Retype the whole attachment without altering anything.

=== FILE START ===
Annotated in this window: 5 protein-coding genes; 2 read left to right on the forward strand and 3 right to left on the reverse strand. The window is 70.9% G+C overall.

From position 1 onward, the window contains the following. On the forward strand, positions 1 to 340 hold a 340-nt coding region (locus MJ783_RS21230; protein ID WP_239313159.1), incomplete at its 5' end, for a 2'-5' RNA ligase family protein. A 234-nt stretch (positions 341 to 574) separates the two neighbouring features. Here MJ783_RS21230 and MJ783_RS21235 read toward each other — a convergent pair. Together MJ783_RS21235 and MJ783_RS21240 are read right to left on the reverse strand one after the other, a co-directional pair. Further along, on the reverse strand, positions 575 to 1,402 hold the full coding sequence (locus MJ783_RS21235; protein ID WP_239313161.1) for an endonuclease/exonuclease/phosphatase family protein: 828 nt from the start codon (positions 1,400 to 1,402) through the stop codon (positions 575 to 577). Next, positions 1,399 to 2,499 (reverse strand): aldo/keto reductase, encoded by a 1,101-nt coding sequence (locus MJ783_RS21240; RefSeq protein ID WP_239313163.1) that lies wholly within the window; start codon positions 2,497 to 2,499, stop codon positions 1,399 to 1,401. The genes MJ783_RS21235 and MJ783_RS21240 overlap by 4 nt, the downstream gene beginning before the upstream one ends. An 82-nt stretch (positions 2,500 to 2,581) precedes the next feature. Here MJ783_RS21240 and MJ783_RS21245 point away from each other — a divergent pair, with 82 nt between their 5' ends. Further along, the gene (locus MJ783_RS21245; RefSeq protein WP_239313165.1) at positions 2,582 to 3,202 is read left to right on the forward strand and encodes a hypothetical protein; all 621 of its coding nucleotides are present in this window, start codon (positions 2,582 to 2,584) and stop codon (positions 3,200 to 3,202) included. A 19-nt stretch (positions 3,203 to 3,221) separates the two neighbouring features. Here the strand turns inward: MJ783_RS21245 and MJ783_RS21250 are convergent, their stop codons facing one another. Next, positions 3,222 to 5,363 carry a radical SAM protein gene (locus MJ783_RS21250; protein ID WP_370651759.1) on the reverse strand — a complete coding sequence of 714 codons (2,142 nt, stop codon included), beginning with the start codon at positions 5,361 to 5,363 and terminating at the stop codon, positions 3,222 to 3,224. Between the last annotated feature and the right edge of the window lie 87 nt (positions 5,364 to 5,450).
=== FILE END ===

Annotated in this window: 5 protein-coding genes; 2 read left to right on the forward strand and 3 right to left on the reverse strand. The window is 70.9% G+C overall.

From position 1 onward, the window contains the following. On the forward strand, positions 1 to 340 hold a 340-nt coding region (locus MJ783_RS21230; protein ID WP_239313159.1), incomplete at its 5' end, for a 2'-5' RNA ligase family protein. A 234-nt stretch (positions 341 to 574) separates the two neighbouring features. Here MJ783_RS21230 and MJ783_RS21235 read toward each other — a convergent pair. Together MJ783_RS21235 and MJ783_RS21240 are read right to left on the reverse strand one after the other, a co-directional pair. Further along, on the reverse strand, positions 575 to 1,402 hold the full coding sequence (locus MJ783_RS21235; protein ID WP_239313161.1) for an endonuclease/exonuclease/phosphatase family protein: 828 nt from the start codon (positions 1,400 to 1,402) through the stop codon (positions 575 to 577). Next, positions 1,399 to 2,499 (reverse strand): aldo/keto reductase, encoded by a 1,101-nt coding sequence (locus MJ783_RS21240; RefSeq protein ID WP_239313163.1) that lies wholly within the window; start codon positions 2,497 to 2,499, stop codon positions 1,399 to 1,401. The genes MJ783_RS21235 and MJ783_RS21240 overlap by 4 nt, the downstream gene beginning before the upstream one ends. An 82-nt stretch (positions 2,500 to 2,581) precedes the next feature. Here MJ783_RS21240 and MJ783_RS21245 point away from each other — a divergent pair, with 82 nt between their 5' ends. Further along, the gene (locus MJ783_RS21245; RefSeq protein WP_239313165.1) at positions 2,582 to 3,202 is read left to right on the forward strand and encodes a hypothetical protein; all 621 of its coding nucleotides are present in this window, start codon (positions 2,582 to 2,584) and stop codon (positions 3,200 to 3,202) included. A 19-nt stretch (positions 3,203 to 3,221) separates the two neighbouring features. Here the strand turns inward: MJ783_RS21245 and MJ783_RS21250 are convergent, their stop codons facing one another. Next, positions 3,222 to 5,363 carry a radical SAM protein gene (locus MJ783_RS21250; protein ID WP_370651759.1) on the reverse strand — a complete coding sequence of 714 codons (2,142 nt, stop codon included), beginning with the start codon at positions 5,361 to 5,363 and terminating at the stop codon, positions 3,222 to 3,224. Between the last annotated feature and the right edge of the window lie 87 nt (positions 5,364 to 5,450).